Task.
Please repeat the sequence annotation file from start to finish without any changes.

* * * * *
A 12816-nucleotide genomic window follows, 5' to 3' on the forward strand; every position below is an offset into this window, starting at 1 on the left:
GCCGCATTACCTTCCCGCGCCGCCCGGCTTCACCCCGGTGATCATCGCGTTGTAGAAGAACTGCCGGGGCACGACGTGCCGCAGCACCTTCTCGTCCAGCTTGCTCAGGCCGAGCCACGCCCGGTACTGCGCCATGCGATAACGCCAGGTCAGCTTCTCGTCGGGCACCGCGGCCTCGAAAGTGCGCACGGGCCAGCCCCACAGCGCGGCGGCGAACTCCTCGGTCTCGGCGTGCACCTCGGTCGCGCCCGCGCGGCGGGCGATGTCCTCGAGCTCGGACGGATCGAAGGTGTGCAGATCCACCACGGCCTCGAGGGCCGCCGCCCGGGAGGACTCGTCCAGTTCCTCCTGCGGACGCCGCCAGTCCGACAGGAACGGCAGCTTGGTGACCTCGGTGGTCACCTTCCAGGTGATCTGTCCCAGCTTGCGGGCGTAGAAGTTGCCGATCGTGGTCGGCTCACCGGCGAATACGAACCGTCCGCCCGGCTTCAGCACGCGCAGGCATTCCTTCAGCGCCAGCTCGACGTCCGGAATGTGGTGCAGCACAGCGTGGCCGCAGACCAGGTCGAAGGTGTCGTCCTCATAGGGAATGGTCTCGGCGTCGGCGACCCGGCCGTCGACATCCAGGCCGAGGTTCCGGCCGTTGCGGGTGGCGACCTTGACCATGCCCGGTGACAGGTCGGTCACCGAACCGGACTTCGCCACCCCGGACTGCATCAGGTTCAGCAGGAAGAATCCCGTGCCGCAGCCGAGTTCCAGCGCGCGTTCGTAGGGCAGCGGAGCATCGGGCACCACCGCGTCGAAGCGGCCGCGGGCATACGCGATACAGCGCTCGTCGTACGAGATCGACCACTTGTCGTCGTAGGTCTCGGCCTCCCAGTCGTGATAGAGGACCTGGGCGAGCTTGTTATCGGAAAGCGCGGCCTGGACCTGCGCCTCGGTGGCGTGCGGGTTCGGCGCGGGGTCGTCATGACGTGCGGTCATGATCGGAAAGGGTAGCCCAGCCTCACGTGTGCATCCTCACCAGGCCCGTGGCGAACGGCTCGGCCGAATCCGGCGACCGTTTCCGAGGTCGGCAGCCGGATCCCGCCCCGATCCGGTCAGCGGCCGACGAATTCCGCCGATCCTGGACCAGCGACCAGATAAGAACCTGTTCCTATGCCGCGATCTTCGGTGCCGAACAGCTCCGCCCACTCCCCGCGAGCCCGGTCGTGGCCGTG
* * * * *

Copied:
A 12816-nucleotide genomic window follows, 5' to 3' on the forward strand; every position below is an offset into this window, starting at 1 on the left:
GCCGCATTACCTTCCCGCGCCGCCCGGCTTCACCCCGGTGATCATCGCGTTGTAGAAGAACTGCCGGGGCACGACGTGCCGCAGCACCTTCTCGTCCAGCTTGCTCAGGCCGAGCCACGCCCGGTACTGCGCCATGCGATAACGCCAGGTCAGCTTCTCGTCGGGCACCGCGGCCTCGAAAGTGCGCACGGGCCAGCCCCACAGCGCGGCGGCGAACTCCTCGGTCTCGGCGTGCACCTCGGTCGCGCCCGCGCGGCGGGCGATGTCCTCGAGCTCGGACGGATCGAAGGTGTGCAGATCCACCACGGCCTCGAGGGCCGCCGCCCGGGAGGACTCGTCCAGTTCCTCCTGCGGACGCCGCCAGTCCGACAGGAACGGCAGCTTGGTGACCTCGGTGGTCACCTTCCAGGTGATCTGTCCCAGCTTGCGGGCGTAGAAGTTGCCGATCGTGGTCGGCTCACCGGCGAATACGAACCGTCCGCCCGGCTTCAGCACGCGCAGGCATTCCTTCAGCGCCAGCTCGACGTCCGGAATGTGGTGCAGCACAGCGTGGCCGCAGACCAGGTCGAAGGTGTCGTCCTCATAGGGAATGGTCTCGGCGTCGGCGACCCGGCCGTCGACATCCAGGCCGAGGTTCCGGCCGTTGCGGGTGGCGACCTTGACCATGCCCGGTGACAGGTCGGTCACCGAACCGGACTTCGCCACCCCGGACTGCATCAGGTTCAGCAGGAAGAATCCCGTGCCGCAGCCGAGTTCCAGCGCGCGTTCGTAGGGCAGCGGAGCATCGGGCACCACCGCGTCGAAGCGGCCGCGGGCATACGCGATACAGCGCTCGTCGTACGAGATCGACCACTTGTCGTCGTAGGTCTCGGCCTCCCAGTCGTGATAGAGGACCTGGGCGAGCTTGTTATCGGAAAGCGCGGCCTGGACCTGCGCCTCGGTGGCGTGCGGGTTCGGCGCGGGGTCGTCATGACGTGCGGTCATGATCGGAAAGGGTAGCCCAGCCTCACGTGTGCATCCTCACCAGGCCCGTGGCGAACGGCTCGGCCGAATCCGGCGACCGTTTCCGAGGTCGGCAGCCGGATCCCGCCCCGATCCGGTCAGCGGCCGACGAATTCCGCCGATCCTGGACCAGCGACCAGATAAGAACCTGTTCCTATGCCGCGATCTTCGGTGCCGAACAGCTCCGCCCACTCCCCGCGAGCCCGGTCGTGGCCGTG